Next up it was time for students to take a crack at it. I walked them through the process step by step. Vigilant readers might have noticed yesterday’s Q1 Portfolio Template contained two slides mysteriously titled: Q1 English is a Human Body and Q1 English is the Weather. For the first round of analogies I decided to limit students to using one of those two options. I’ll open it up next quarter.
Here’s a quick summary of the process.
- Choose the human body or weather analogy.
- List four appropriate parts of either the weather or the body.
- List at least five things that each of those parts does. For instance human hands open, wave, shake, pinch, and catch.
- In what ways did Q1 English open, wave, shake, pinch, and/or catch?
- Write a paragraph beginning with “Q1 English is like ____ because ____.”
It’s a lot on one slide, but I tried to include only the most necessary words and examples. That way I could leave it up while I went around and worked with individual students. Once students got over the “this is weird” hurdle, they started cranking out some interesting connections.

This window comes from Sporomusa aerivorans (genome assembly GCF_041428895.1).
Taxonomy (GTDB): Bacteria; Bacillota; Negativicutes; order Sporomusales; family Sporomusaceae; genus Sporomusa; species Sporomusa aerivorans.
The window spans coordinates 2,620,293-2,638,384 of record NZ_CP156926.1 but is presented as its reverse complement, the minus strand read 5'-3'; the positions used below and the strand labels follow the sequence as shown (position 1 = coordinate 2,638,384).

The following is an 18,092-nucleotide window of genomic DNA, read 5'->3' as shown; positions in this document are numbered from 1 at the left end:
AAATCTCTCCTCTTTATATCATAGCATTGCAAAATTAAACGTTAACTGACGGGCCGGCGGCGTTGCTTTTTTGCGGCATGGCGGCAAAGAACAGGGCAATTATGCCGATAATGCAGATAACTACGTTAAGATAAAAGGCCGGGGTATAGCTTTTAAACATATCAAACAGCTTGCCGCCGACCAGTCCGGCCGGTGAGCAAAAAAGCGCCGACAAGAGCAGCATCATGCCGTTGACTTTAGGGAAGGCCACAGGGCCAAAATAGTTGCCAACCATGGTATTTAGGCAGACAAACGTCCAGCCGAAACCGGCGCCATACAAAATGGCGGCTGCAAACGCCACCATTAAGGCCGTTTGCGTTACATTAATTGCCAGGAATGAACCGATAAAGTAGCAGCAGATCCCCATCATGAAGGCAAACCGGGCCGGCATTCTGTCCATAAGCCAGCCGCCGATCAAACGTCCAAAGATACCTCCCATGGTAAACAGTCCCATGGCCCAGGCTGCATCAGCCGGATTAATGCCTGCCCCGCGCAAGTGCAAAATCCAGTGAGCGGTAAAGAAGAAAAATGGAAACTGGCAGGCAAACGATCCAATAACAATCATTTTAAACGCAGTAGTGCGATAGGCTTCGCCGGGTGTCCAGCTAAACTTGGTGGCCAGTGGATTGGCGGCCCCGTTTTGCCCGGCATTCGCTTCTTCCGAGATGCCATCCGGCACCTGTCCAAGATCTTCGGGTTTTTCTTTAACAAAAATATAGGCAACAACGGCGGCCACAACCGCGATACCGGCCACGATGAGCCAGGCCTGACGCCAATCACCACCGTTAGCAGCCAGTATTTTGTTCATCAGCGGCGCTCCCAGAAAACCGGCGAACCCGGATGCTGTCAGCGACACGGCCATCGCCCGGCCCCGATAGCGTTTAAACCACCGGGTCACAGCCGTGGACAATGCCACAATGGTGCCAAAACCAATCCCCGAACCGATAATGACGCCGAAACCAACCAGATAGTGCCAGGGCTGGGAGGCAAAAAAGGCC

After students wrote their paragraphs it was time to take the abstraction up a notch: how did you interact with Q1 English? I wanted them to stick with their analogies, so I modeled my own. I imagined Q1 English as a human body that I danced with. Since it was the first quarter the dance was awkward. New routines, new students, and new expectations meant a lot of miscues and stepped-on toes.
I knew students would need help with this process, so I created a slide to give them a way begin. Regardless of how students felt about Q1 English, I provided options for getting started with both the human and the weather analogy. Chose the weather analogy and hated the class? Then you might say you sought shelter from the storm. You stayed inside and watched TV while Q1 English pelted the windows trying to get in. Or maybe you chose the human analogy and loved Q1 English. In that case maybe you two became fast friends, learning about each other’s quirks and getting outside your comfort zone.
Students typed up their paragraphs onto the corresponding slides in their Q1 English portfolio template. Students enjoyed the lesson, even though some of them remained somewhat confused by the slightly unorthodox approach.
Tomorrow I’ll talk about the culmination of the portfolio: the grade reflection component. Although I don’t use grades, my district requires at least one grade for each marking period. I use the summative grade reflective essay to help students make sense of what they’ve done in my class during the last nine weeks.
Thanks for reading!